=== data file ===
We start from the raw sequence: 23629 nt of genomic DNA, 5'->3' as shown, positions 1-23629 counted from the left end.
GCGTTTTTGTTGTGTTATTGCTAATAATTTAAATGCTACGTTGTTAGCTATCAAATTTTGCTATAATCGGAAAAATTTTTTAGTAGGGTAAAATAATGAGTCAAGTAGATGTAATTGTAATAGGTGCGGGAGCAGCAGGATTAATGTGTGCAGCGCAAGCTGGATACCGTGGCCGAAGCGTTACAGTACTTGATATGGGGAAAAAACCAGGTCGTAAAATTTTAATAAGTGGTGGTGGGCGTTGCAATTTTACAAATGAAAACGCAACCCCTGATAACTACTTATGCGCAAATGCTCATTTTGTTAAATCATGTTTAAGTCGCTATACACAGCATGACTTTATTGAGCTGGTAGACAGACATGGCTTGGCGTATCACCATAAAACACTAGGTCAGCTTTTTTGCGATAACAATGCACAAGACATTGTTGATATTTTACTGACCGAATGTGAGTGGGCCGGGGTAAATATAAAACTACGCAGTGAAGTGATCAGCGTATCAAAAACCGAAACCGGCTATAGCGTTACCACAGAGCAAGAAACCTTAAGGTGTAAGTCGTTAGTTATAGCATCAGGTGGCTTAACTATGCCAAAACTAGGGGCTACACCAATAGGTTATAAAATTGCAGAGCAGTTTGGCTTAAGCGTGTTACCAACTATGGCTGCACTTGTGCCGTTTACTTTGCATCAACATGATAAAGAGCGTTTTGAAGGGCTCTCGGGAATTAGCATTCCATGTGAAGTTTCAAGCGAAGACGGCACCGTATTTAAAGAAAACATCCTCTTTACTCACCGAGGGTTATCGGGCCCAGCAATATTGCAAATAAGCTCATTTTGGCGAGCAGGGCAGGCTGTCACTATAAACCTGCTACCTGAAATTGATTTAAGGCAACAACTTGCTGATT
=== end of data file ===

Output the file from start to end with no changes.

We start from the raw sequence: 23629 nt of genomic DNA, 5'->3' as shown, positions 1-23629 counted from the left end.
GCGTTTTTGTTGTGTTATTGCTAATAATTTAAATGCTACGTTGTTAGCTATCAAATTTTGCTATAATCGGAAAAATTTTTTAGTAGGGTAAAATAATGAGTCAAGTAGATGTAATTGTAATAGGTGCGGGAGCAGCAGGATTAATGTGTGCAGCGCAAGCTGGATACCGTGGCCGAAGCGTTACAGTACTTGATATGGGGAAAAAACCAGGTCGTAAAATTTTAATAAGTGGTGGTGGGCGTTGCAATTTTACAAATGAAAACGCAACCCCTGATAACTACTTATGCGCAAATGCTCATTTTGTTAAATCATGTTTAAGTCGCTATACACAGCATGACTTTATTGAGCTGGTAGACAGACATGGCTTGGCGTATCACCATAAAACACTAGGTCAGCTTTTTTGCGATAACAATGCACAAGACATTGTTGATATTTTACTGACCGAATGTGAGTGGGCCGGGGTAAATATAAAACTACGCAGTGAAGTGATCAGCGTATCAAAAACCGAAACCGGCTATAGCGTTACCACAGAGCAAGAAACCTTAAGGTGTAAGTCGTTAGTTATAGCATCAGGTGGCTTAACTATGCCAAAACTAGGGGCTACACCAATAGGTTATAAAATTGCAGAGCAGTTTGGCTTAAGCGTGTTACCAACTATGGCTGCACTTGTGCCGTTTACTTTGCATCAACATGATAAAGAGCGTTTTGAAGGGCTCTCGGGAATTAGCATTCCATGTGAAGTTTCAAGCGAAGACGGCACCGTATTTAAAGAAAACATCCTCTTTACTCACCGAGGGTTATCGGGCCCAGCAATATTGCAAATAAGCTCATTTTGGCGAGCAGGGCAGGCTGTCACTATAAACCTGCTACCTGAAATTGATTTAAGGCAACAACTTGCTGATT